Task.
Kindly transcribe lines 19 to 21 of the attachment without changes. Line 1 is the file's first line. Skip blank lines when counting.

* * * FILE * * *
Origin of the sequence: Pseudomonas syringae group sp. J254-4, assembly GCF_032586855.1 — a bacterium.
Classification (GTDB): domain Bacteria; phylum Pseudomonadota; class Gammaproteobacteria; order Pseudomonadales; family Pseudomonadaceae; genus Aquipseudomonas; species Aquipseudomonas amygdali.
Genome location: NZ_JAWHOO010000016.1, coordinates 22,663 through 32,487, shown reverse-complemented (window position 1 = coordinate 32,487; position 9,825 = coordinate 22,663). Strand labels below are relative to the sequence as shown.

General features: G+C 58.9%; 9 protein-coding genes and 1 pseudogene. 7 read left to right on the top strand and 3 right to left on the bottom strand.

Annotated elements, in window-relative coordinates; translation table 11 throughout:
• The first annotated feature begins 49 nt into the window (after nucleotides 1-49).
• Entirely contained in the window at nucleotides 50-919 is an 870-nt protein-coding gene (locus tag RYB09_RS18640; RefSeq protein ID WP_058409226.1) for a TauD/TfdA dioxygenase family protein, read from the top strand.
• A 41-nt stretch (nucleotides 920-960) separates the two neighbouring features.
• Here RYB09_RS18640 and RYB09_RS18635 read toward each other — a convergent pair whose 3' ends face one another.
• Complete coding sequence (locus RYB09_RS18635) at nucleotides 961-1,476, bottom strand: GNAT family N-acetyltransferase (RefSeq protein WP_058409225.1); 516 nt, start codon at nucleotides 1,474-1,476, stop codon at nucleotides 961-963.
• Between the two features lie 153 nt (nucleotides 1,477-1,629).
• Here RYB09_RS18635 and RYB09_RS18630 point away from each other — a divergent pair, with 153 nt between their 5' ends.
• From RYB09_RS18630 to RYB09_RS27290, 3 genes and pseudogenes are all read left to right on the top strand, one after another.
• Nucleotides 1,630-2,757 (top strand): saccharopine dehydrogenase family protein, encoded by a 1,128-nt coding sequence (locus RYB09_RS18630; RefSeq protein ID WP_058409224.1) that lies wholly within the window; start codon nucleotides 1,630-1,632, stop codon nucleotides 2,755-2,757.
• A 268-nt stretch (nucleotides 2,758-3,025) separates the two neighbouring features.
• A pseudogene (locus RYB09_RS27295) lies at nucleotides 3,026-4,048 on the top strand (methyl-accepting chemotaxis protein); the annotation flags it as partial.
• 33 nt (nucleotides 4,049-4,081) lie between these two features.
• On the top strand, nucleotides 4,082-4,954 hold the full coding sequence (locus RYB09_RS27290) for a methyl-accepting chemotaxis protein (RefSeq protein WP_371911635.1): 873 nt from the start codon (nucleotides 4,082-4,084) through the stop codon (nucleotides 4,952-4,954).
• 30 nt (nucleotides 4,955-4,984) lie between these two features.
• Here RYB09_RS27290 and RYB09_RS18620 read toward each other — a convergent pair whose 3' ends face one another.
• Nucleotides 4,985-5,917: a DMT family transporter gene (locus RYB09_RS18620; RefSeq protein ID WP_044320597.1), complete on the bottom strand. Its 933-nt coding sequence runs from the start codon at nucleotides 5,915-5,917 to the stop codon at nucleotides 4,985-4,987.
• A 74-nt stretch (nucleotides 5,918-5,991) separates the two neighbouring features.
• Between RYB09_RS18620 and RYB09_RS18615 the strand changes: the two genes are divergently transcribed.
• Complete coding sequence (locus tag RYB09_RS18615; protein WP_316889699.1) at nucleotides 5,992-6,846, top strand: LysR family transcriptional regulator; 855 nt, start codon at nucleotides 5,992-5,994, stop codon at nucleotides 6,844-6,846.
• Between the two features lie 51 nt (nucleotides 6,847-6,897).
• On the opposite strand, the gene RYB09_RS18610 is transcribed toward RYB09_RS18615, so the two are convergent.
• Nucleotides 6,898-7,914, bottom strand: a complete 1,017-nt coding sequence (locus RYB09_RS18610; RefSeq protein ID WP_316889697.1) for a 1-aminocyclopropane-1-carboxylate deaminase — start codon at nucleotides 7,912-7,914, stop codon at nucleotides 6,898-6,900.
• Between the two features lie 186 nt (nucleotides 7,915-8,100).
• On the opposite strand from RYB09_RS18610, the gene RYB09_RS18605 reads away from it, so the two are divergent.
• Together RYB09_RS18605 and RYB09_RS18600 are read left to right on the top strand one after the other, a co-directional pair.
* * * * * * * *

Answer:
• 30 nt (nucleotides 4,955-4,984) lie between these two features.
• Here RYB09_RS27290 and RYB09_RS18620 read toward each other — a convergent pair whose 3' ends face one another.
• Nucleotides 4,985-5,917: a DMT family transporter gene (locus RYB09_RS18620; RefSeq protein ID WP_044320597.1), complete on the bottom strand. Its 933-nt coding sequence runs from the start codon at nucleotides 5,915-5,917 to the stop codon at nucleotides 4,985-4,987.